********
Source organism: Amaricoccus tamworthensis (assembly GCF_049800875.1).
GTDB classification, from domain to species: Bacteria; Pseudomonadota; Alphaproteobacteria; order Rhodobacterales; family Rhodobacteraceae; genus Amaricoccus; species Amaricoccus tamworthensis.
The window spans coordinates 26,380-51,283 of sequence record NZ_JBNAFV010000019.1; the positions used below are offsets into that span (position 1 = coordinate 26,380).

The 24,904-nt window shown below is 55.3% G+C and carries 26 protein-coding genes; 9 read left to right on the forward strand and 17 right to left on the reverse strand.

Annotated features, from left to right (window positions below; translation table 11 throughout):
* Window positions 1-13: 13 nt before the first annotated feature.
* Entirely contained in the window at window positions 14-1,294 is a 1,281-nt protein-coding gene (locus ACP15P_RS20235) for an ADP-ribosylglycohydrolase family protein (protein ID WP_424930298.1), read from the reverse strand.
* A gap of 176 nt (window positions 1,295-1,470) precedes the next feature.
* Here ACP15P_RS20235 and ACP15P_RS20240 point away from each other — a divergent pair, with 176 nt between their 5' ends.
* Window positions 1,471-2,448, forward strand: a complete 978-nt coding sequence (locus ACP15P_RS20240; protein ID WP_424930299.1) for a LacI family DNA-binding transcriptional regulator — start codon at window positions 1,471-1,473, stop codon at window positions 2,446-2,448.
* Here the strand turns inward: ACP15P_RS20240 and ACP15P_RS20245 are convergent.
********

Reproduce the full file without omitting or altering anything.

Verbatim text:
Source organism: Amaricoccus tamworthensis (assembly GCF_049800875.1).
GTDB classification, from domain to species: Bacteria; Pseudomonadota; Alphaproteobacteria; order Rhodobacterales; family Rhodobacteraceae; genus Amaricoccus; species Amaricoccus tamworthensis.
The window spans coordinates 26,380-51,283 of sequence record NZ_JBNAFV010000019.1; the positions used below are offsets into that span (position 1 = coordinate 26,380).

The 24,904-nt window shown below is 55.3% G+C and carries 26 protein-coding genes; 9 read left to right on the forward strand and 17 right to left on the reverse strand.

Annotated features, from left to right (window positions below; translation table 11 throughout):
* Window positions 1-13: 13 nt before the first annotated feature.
* Entirely contained in the window at window positions 14-1,294 is a 1,281-nt protein-coding gene (locus ACP15P_RS20235) for an ADP-ribosylglycohydrolase family protein (protein ID WP_424930298.1), read from the reverse strand.
* A gap of 176 nt (window positions 1,295-1,470) precedes the next feature.
* Here ACP15P_RS20235 and ACP15P_RS20240 point away from each other — a divergent pair, with 176 nt between their 5' ends.
* Window positions 1,471-2,448, forward strand: a complete 978-nt coding sequence (locus ACP15P_RS20240; protein ID WP_424930299.1) for a LacI family DNA-binding transcriptional regulator — start codon at window positions 1,471-1,473, stop codon at window positions 2,446-2,448.
* Here the strand turns inward: ACP15P_RS20240 and ACP15P_RS20245 are convergent.